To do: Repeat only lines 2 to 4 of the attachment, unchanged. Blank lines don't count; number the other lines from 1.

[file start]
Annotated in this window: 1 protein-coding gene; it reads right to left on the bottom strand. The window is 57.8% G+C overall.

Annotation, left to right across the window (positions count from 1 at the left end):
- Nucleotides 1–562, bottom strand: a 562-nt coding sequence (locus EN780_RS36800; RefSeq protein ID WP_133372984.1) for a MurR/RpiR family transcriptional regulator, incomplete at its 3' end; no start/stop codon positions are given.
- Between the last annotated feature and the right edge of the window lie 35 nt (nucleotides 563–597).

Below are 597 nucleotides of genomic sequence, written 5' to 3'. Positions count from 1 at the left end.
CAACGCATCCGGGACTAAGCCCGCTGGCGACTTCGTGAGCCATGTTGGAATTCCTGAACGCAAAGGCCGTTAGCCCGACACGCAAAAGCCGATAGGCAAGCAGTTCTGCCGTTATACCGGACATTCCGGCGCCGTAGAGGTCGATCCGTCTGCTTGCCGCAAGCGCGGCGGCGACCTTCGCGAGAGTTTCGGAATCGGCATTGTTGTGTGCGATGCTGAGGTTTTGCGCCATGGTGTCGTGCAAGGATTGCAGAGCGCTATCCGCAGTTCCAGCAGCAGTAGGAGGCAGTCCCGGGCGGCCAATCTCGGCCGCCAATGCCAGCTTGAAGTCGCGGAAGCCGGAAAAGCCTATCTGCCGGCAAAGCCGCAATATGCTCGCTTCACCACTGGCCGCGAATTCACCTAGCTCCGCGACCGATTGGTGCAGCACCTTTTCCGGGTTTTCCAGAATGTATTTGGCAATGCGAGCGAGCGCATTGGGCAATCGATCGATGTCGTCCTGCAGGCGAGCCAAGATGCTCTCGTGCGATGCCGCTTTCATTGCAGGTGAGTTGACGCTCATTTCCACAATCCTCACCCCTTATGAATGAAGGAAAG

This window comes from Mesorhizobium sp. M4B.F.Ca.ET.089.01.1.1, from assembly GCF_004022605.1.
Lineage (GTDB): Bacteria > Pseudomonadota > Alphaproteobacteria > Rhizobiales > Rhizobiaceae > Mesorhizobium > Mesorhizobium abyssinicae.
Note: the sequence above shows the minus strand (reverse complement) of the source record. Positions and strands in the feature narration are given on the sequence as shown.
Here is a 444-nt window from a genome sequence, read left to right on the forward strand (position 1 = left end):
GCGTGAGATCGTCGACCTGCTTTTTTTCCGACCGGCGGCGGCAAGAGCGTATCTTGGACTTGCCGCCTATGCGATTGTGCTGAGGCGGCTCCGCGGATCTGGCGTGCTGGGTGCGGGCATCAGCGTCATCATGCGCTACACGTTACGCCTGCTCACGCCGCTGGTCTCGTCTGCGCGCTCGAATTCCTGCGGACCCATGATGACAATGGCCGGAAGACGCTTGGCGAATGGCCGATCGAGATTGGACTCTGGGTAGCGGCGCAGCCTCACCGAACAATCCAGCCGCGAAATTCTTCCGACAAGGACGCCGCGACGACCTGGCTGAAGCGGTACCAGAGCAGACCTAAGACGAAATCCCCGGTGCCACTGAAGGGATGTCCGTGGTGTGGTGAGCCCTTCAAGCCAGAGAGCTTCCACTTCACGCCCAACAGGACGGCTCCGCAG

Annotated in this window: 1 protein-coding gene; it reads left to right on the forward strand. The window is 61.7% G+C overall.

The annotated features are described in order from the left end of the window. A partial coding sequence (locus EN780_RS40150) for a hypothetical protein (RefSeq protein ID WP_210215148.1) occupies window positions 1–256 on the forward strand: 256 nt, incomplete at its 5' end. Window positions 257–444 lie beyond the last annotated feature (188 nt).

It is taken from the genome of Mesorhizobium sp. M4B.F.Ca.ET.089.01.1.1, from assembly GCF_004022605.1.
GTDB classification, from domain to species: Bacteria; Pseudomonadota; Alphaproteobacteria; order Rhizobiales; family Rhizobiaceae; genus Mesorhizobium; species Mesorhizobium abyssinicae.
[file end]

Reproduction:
Annotation, left to right across the window (positions count from 1 at the left end):
- Nucleotides 1–562, bottom strand: a 562-nt coding sequence (locus EN780_RS36800; RefSeq protein ID WP_133372984.1) for a MurR/RpiR family transcriptional regulator, incomplete at its 3' end; no start/stop codon positions are given.
- Between the last annotated feature and the right edge of the window lie 35 nt (nucleotides 563–597).